Working Together to Improve Care for Patients and Service Users

It is four weeks since our Integrated Care Board (ICB) became a statutory organisation.

It feels as if time is moving very quickly for all of us, and the ICS is very aware of the stresses and pressures in our system overall – in acute hospitals, in mental health services, in ambulance services and in social care. These stresses and pressures can prevent us delivering the services we want to deliver in the way we want to deliver them. Our ICS recognises that when this happens our patients and service users suffer, and so do staff, who are unable to ‘care’ in the way in which they want.

The purpose of the ICS is to bring together all partners in the delivery of services, to work together to improve the care of our patients and service users – over the next few weeks we will be seeking to establish our Integrated Care Partnerships where these shared issues and concerns will be our absolute focus.  

Inspiring

Developing my own knowledge of people and services and places remains a priority.

Recently, I was privileged to spend a day with the Community and Voluntary Sector in North Lincolnshire. As well as being made very welcome, I was given insights into the incredibly valuable work this sector undertakes to ‘glue together’ the work of our statutory services, providing caring interactions and kind listening, local focussed insights and practical help and support, often for those most in need. All of this was hugely inspiring and reminds me that our health and care community exists well beyond the boundaries of traditional health and care provision.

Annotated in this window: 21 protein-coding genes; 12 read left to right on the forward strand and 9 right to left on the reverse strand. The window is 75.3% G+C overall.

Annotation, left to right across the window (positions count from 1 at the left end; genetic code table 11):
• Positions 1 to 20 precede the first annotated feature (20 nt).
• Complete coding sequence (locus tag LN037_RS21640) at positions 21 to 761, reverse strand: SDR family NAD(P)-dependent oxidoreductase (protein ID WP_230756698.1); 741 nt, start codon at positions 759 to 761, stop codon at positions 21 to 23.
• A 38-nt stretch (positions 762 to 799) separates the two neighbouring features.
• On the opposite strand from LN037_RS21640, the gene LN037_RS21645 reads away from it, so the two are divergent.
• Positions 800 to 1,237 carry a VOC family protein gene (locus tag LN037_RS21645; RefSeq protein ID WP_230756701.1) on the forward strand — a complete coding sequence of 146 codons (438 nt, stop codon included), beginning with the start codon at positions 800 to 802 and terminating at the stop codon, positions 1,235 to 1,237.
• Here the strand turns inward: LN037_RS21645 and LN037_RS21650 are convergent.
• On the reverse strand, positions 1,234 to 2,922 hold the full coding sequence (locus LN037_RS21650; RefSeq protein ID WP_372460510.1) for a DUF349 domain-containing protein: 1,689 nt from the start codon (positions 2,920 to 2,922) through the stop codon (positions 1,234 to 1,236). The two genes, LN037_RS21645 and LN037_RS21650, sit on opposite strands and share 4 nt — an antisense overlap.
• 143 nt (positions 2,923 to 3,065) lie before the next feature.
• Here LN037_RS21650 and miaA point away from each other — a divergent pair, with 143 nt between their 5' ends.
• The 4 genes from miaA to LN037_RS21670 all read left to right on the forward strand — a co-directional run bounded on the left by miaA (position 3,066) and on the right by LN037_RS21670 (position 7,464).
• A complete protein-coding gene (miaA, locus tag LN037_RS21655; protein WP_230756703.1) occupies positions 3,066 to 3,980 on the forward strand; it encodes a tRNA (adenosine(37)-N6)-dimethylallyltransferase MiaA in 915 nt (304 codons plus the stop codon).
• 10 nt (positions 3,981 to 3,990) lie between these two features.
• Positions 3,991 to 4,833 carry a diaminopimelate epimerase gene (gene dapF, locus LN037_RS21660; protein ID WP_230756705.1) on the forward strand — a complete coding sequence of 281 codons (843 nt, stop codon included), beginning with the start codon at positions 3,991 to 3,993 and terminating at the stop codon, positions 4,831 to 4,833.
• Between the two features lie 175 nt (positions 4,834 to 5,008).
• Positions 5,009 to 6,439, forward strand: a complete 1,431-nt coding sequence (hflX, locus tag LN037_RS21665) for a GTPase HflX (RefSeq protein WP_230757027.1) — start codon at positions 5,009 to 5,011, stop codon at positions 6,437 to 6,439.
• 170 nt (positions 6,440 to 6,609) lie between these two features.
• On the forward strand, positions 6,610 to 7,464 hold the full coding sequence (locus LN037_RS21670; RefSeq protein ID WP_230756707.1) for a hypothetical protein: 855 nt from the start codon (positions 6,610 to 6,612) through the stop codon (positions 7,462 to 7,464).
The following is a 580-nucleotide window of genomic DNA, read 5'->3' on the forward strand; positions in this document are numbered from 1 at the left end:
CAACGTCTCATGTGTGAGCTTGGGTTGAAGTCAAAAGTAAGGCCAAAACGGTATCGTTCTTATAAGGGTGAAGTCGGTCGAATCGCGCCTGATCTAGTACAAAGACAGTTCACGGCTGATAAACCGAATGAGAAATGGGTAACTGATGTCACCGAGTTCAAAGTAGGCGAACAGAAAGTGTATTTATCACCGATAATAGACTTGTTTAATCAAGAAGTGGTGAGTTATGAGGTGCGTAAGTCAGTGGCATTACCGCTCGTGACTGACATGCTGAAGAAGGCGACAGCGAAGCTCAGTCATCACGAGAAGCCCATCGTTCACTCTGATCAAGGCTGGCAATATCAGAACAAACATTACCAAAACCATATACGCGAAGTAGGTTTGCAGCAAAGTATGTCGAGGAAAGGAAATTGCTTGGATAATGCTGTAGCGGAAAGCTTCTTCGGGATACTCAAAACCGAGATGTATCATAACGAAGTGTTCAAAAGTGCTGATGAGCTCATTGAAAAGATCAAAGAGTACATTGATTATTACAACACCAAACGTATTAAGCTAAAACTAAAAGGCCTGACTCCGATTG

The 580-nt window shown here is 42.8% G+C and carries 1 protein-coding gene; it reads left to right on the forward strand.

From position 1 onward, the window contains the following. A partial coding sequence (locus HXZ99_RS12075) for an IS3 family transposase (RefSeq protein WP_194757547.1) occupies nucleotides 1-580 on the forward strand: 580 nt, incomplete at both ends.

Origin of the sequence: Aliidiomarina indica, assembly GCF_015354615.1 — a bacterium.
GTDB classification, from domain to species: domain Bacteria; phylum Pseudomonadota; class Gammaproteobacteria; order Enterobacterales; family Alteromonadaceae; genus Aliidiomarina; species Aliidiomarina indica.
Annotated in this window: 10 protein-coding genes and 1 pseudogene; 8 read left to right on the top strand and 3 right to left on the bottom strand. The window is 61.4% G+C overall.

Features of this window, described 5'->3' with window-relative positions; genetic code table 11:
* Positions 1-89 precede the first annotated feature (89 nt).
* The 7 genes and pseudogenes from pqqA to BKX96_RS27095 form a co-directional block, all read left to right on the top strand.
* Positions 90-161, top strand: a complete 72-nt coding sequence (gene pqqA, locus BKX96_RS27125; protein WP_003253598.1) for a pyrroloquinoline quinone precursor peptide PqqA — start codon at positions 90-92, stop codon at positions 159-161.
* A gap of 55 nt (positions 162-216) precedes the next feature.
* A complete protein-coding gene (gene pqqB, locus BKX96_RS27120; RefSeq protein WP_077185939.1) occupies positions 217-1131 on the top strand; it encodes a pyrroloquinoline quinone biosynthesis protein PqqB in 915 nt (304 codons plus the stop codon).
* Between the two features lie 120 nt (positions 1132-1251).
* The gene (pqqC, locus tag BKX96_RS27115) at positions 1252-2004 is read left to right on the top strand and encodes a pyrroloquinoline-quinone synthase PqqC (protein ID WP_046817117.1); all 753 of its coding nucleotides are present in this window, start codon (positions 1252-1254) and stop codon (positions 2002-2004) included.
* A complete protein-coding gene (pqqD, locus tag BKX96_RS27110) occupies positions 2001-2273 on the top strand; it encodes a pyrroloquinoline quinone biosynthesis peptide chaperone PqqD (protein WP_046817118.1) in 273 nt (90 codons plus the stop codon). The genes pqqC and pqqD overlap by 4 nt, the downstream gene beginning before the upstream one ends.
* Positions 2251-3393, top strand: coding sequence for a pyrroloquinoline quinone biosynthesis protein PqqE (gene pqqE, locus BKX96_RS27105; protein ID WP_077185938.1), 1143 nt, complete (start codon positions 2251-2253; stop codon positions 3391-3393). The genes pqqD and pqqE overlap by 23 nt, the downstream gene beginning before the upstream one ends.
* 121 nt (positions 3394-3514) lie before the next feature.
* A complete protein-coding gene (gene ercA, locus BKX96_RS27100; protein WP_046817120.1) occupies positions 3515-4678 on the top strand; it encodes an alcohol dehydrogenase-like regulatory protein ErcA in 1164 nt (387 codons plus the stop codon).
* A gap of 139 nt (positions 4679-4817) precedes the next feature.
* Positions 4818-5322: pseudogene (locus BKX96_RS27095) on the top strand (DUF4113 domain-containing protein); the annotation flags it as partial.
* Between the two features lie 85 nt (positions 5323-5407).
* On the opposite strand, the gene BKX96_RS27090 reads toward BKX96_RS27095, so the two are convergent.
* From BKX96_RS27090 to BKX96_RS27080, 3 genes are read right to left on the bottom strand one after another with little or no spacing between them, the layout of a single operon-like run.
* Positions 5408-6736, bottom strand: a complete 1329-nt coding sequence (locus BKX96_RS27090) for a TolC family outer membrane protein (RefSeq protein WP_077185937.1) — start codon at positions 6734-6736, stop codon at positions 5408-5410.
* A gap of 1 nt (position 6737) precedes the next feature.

This week I had an equally fascinating day in York at Foss Park, an inpatient hospital for adults and older people. It provides mental health services for people living in the North Yorkshire area. Once again, I was deeply touched by the care provided to inpatients and the ambitions of the team to support and help inpatients to move forward, into a safe, sustainable future. I was also reminded of the very strong relationship between physical health and mental health, and our responsibility to ensure that these two aspects of our work are joined-up in our collective thinking, not treated as separate areas of care.

It is the work of the Integrated Care Board to recognise not only the great challenges our system faces and to seek to be part of ‘the solution’, but also to recognise the truly inspirational work taking place across our system each and every day.

Sue Symington

Chair of the NHS Humber and North Yorkshire Integrated Care Board and Chair of the Humber and North Yorkshire Integrated Care Partnership